IIRC, no 100% scale tunnel use is allowed, apart from 4 hours, in exchange for the straight line tests. Kinda makes the Windshear tunnel overkill for 60% testing, if it’s even/capable of being set up for that. I honestly don’t know if there’s a difference.

    If being HRT fast is needed to gain entry, then I think they can do better than Dallara, especially as there’s no tie in for Haas with using them.
    Besides, aren’t you the one who poo-pooed HRT for being based so far from England? Spain is a hell of a lot closer to England than the USA is. Just sayin…

    So they’re doubling their shop size here, in order to build F1 cars in the future, after having Dallara build them cars, provided they gain entry in F1… Plus they’d be buying/leasing space in Europe, buying transporters, plus I presume hiring European staff. Sounds expensive. Call me crazy, but if that’s his plan, then I think he’s listening to the wrong people.

    I agree that it would be great to see a REAL US effort in F1. There’s a lot of people here besides Haas that are capable of doing it. I just don’t think that it makes any sense to anyone. Maybe that’ll change in the future, if the powers that be in F1 decide to make it attractive to such an effort.

    I’d love to see a Ford powered Chassis from Charlotte. No Gov Motors, and no Fiat Chrysler please. Oh, and no Indy people either. They done wrecked enough… 😛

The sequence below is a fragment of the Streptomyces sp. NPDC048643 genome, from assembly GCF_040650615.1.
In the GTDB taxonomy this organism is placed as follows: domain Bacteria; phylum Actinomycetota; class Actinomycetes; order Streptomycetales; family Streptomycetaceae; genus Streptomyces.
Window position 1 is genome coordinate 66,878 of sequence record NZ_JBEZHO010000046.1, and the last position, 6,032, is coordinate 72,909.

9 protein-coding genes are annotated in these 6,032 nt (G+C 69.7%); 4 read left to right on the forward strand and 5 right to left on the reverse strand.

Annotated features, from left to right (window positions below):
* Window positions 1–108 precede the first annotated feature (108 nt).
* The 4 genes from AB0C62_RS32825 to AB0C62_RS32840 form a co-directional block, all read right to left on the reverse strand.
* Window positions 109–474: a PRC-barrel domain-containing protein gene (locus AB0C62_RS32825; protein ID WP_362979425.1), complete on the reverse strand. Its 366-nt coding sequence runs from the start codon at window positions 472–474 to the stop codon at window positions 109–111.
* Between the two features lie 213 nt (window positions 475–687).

Just my 2¢

      1. Joe —

        Negativity never build anything. Realism, tho, has saved embarrassment and more than a little money.

        My apologies, I now see that about every racing outlet has picked up this story. I bow to greatness. There is a reason I read your stuff.

        So let me list the reasons why this might not happen:

        1. Americans have been run out of F1 pretty consistently since Mario was a big deal. And Mario kinda sorta was Italian or something, so he passed the sniff test. And then there are the failed American F1 venues. Beyond that… Phil Hill? Let’s face it — more than a little ink on Yanks given the bum’s rush in my lifetime.

        2. Money. My imagination says that it takes an order of magnitude more money to run F1 than NASCAR. As in, Tony Stewart’s NASCAR team’s annual budget is roughly the catering budget at Ferrari (slight exaggeration perhaps). As I pointed out, prior to 2009, Haas was a low-budget team in NASCAR, and now I’m supposed to believe that he wants to spend, what, at least $US50 million or so to put his first car on the grid as a back marker, and the $US200 million or so to chase Red Bull? Haas is wealthy, but 3 years of F1 racing would leave his check book gasping for breath. (insert jokes about putting teddy bears on the cars here)

        3. Conflict of interest. My observation is that bad mojo happens when owners fund a race effort out of their own pocket while another car/team is funded by a sponsor. All goes well so long as the sponsored car does well, but let that fall off and what would be said by the paddock AND sponsors? “Well, he’s spending all of the money on them pointy-nosed cars!” I can see it coming, and with this group of chronically premenstrual NASCAR drivers, you can bet on it happening.

        1. It is going to be an upward battle for Haas. Luckily, he has witnessed quite closely the failure of a US attempt at F1. He should be well aware of what NOT to do, and what it takes. If you are aware of the mammoth costs, then so is he. The optimist counterpoints to your arguments: